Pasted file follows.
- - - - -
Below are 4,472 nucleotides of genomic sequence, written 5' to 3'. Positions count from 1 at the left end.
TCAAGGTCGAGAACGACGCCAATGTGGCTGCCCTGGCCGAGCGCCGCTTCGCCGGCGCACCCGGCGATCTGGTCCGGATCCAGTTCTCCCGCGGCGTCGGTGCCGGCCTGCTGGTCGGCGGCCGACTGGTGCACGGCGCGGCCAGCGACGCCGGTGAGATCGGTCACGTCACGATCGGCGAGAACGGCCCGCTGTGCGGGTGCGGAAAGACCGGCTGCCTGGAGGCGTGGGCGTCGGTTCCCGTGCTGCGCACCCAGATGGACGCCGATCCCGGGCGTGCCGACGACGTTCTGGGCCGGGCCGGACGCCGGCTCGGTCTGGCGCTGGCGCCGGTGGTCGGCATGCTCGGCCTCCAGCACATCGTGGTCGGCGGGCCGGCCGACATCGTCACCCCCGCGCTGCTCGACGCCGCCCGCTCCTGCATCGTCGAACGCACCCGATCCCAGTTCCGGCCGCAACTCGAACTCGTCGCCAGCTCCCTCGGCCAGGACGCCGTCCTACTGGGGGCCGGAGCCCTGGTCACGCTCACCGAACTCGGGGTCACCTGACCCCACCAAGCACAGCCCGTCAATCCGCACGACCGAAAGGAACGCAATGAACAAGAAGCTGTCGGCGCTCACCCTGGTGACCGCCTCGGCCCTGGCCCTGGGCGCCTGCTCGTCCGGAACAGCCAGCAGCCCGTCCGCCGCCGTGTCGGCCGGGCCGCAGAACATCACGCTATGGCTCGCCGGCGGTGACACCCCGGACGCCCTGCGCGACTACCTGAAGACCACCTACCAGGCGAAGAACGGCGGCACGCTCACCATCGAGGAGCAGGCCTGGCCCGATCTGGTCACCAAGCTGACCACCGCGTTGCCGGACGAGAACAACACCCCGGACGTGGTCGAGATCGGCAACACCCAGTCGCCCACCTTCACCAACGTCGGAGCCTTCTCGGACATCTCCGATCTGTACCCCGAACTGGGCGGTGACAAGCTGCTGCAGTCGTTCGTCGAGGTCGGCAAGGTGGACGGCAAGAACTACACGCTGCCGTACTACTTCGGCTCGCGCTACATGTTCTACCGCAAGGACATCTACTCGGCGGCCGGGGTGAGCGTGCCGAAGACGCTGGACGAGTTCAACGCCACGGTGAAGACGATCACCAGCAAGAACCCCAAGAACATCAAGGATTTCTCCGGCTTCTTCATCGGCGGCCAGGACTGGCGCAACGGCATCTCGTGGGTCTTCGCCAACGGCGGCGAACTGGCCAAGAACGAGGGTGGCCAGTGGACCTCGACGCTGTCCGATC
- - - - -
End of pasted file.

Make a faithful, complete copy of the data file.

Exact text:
Below are 4,472 nucleotides of genomic sequence, written 5' to 3'. Positions count from 1 at the left end.
TCAAGGTCGAGAACGACGCCAATGTGGCTGCCCTGGCCGAGCGCCGCTTCGCCGGCGCACCCGGCGATCTGGTCCGGATCCAGTTCTCCCGCGGCGTCGGTGCCGGCCTGCTGGTCGGCGGCCGACTGGTGCACGGCGCGGCCAGCGACGCCGGTGAGATCGGTCACGTCACGATCGGCGAGAACGGCCCGCTGTGCGGGTGCGGAAAGACCGGCTGCCTGGAGGCGTGGGCGTCGGTTCCCGTGCTGCGCACCCAGATGGACGCCGATCCCGGGCGTGCCGACGACGTTCTGGGCCGGGCCGGACGCCGGCTCGGTCTGGCGCTGGCGCCGGTGGTCGGCATGCTCGGCCTCCAGCACATCGTGGTCGGCGGGCCGGCCGACATCGTCACCCCCGCGCTGCTCGACGCCGCCCGCTCCTGCATCGTCGAACGCACCCGATCCCAGTTCCGGCCGCAACTCGAACTCGTCGCCAGCTCCCTCGGCCAGGACGCCGTCCTACTGGGGGCCGGAGCCCTGGTCACGCTCACCGAACTCGGGGTCACCTGACCCCACCAAGCACAGCCCGTCAATCCGCACGACCGAAAGGAACGCAATGAACAAGAAGCTGTCGGCGCTCACCCTGGTGACCGCCTCGGCCCTGGCCCTGGGCGCCTGCTCGTCCGGAACAGCCAGCAGCCCGTCCGCCGCCGTGTCGGCCGGGCCGCAGAACATCACGCTATGGCTCGCCGGCGGTGACACCCCGGACGCCCTGCGCGACTACCTGAAGACCACCTACCAGGCGAAGAACGGCGGCACGCTCACCATCGAGGAGCAGGCCTGGCCCGATCTGGTCACCAAGCTGACCACCGCGTTGCCGGACGAGAACAACACCCCGGACGTGGTCGAGATCGGCAACACCCAGTCGCCCACCTTCACCAACGTCGGAGCCTTCTCGGACATCTCCGATCTGTACCCCGAACTGGGCGGTGACAAGCTGCTGCAGTCGTTCGTCGAGGTCGGCAAGGTGGACGGCAAGAACTACACGCTGCCGTACTACTTCGGCTCGCGCTACATGTTCTACCGCAAGGACATCTACTCGGCGGCCGGGGTGAGCGTGCCGAAGACGCTGGACGAGTTCAACGCCACGGTGAAGACGATCACCAGCAAGAACCCCAAGAACATCAAGGATTTCTCCGGCTTCTTCATCGGCGGCCAGGACTGGCGCAACGGCATCTCGTGGGTCTTCGCCAACGGCGGCGAACTGGCCAAGAACGAGGGTGGCCAGTGGACCTCGACGCTGTCCGATC